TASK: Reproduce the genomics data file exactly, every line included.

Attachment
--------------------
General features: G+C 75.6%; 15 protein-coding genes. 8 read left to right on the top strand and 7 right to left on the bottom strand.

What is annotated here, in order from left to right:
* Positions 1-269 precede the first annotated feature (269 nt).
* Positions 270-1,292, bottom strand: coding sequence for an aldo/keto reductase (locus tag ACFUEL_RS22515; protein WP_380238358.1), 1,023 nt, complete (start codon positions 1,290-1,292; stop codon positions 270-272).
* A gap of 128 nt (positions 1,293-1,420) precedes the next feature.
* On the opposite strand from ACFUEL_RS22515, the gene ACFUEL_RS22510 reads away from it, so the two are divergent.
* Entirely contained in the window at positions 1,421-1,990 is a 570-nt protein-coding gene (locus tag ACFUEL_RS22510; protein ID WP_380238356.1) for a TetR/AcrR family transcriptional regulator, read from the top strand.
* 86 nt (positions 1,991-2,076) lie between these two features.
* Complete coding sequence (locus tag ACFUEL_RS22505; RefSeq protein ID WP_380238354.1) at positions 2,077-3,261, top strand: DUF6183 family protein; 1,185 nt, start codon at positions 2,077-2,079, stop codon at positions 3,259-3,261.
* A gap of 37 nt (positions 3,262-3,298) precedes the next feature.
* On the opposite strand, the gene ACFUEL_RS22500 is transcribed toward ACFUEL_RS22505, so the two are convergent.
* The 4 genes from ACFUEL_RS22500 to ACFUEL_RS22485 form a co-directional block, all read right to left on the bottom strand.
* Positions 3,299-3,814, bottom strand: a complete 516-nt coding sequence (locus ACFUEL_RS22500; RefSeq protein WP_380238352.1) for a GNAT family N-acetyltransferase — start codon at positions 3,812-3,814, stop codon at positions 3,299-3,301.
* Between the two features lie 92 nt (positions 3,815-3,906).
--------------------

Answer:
General features: G+C 75.6%; 15 protein-coding genes. 8 read left to right on the top strand and 7 right to left on the bottom strand.

What is annotated here, in order from left to right:
* Positions 1-269 precede the first annotated feature (269 nt).
* Positions 270-1,292, bottom strand: coding sequence for an aldo/keto reductase (locus tag ACFUEL_RS22515; protein WP_380238358.1), 1,023 nt, complete (start codon positions 1,290-1,292; stop codon positions 270-272).
* A gap of 128 nt (positions 1,293-1,420) precedes the next feature.
* On the opposite strand from ACFUEL_RS22515, the gene ACFUEL_RS22510 reads away from it, so the two are divergent.
* Entirely contained in the window at positions 1,421-1,990 is a 570-nt protein-coding gene (locus tag ACFUEL_RS22510; protein ID WP_380238356.1) for a TetR/AcrR family transcriptional regulator, read from the top strand.
* 86 nt (positions 1,991-2,076) lie between these two features.
* Complete coding sequence (locus tag ACFUEL_RS22505; RefSeq protein ID WP_380238354.1) at positions 2,077-3,261, top strand: DUF6183 family protein; 1,185 nt, start codon at positions 2,077-2,079, stop codon at positions 3,259-3,261.
* A gap of 37 nt (positions 3,262-3,298) precedes the next feature.
* On the opposite strand, the gene ACFUEL_RS22500 is transcribed toward ACFUEL_RS22505, so the two are convergent.
* The 4 genes from ACFUEL_RS22500 to ACFUEL_RS22485 form a co-directional block, all read right to left on the bottom strand.
* Positions 3,299-3,814, bottom strand: a complete 516-nt coding sequence (locus ACFUEL_RS22500; RefSeq protein WP_380238352.1) for a GNAT family N-acetyltransferase — start codon at positions 3,812-3,814, stop codon at positions 3,299-3,301.
* Between the two features lie 92 nt (positions 3,815-3,906).